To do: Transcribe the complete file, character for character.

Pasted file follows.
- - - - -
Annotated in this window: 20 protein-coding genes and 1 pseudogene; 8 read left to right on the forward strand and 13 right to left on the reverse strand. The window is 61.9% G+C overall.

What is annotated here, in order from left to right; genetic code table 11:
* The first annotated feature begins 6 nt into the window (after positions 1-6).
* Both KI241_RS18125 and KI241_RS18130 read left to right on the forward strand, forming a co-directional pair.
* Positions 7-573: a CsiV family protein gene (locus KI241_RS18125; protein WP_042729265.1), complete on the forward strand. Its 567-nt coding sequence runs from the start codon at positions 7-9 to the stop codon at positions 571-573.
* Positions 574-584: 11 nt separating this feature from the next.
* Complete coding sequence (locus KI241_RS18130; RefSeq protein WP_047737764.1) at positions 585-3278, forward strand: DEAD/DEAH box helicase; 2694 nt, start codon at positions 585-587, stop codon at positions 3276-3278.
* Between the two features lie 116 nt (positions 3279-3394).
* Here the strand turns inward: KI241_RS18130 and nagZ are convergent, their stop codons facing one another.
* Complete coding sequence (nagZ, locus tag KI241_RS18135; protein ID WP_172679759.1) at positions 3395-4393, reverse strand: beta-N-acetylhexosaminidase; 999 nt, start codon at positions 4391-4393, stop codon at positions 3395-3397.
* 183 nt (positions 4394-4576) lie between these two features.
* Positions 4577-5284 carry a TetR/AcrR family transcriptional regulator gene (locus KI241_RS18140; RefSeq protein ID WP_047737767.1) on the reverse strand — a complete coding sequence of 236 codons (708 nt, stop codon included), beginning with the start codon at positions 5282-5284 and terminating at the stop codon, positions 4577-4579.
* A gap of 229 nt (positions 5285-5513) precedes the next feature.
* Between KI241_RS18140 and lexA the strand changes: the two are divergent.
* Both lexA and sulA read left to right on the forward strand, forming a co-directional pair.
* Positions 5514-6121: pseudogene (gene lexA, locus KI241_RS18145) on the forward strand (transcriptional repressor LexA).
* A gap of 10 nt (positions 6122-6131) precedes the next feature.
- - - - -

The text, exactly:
Annotated in this window: 20 protein-coding genes and 1 pseudogene; 8 read left to right on the forward strand and 13 right to left on the reverse strand. The window is 61.9% G+C overall.

What is annotated here, in order from left to right; genetic code table 11:
* The first annotated feature begins 6 nt into the window (after positions 1-6).
* Both KI241_RS18125 and KI241_RS18130 read left to right on the forward strand, forming a co-directional pair.
* Positions 7-573: a CsiV family protein gene (locus KI241_RS18125; protein WP_042729265.1), complete on the forward strand. Its 567-nt coding sequence runs from the start codon at positions 7-9 to the stop codon at positions 571-573.
* Positions 574-584: 11 nt separating this feature from the next.
* Complete coding sequence (locus KI241_RS18130; RefSeq protein WP_047737764.1) at positions 585-3278, forward strand: DEAD/DEAH box helicase; 2694 nt, start codon at positions 585-587, stop codon at positions 3276-3278.
* Between the two features lie 116 nt (positions 3279-3394).
* Here the strand turns inward: KI241_RS18130 and nagZ are convergent, their stop codons facing one another.
* Complete coding sequence (nagZ, locus tag KI241_RS18135; protein ID WP_172679759.1) at positions 3395-4393, reverse strand: beta-N-acetylhexosaminidase; 999 nt, start codon at positions 4391-4393, stop codon at positions 3395-3397.
* 183 nt (positions 4394-4576) lie between these two features.
* Positions 4577-5284 carry a TetR/AcrR family transcriptional regulator gene (locus KI241_RS18140; RefSeq protein ID WP_047737767.1) on the reverse strand — a complete coding sequence of 236 codons (708 nt, stop codon included), beginning with the start codon at positions 5282-5284 and terminating at the stop codon, positions 4577-4579.
* A gap of 229 nt (positions 5285-5513) precedes the next feature.
* Between KI241_RS18140 and lexA the strand changes: the two are divergent.
* Both lexA and sulA read left to right on the forward strand, forming a co-directional pair.
* Positions 5514-6121: pseudogene (gene lexA, locus KI241_RS18145) on the forward strand (transcriptional repressor LexA).
* A gap of 10 nt (positions 6122-6131) precedes the next feature.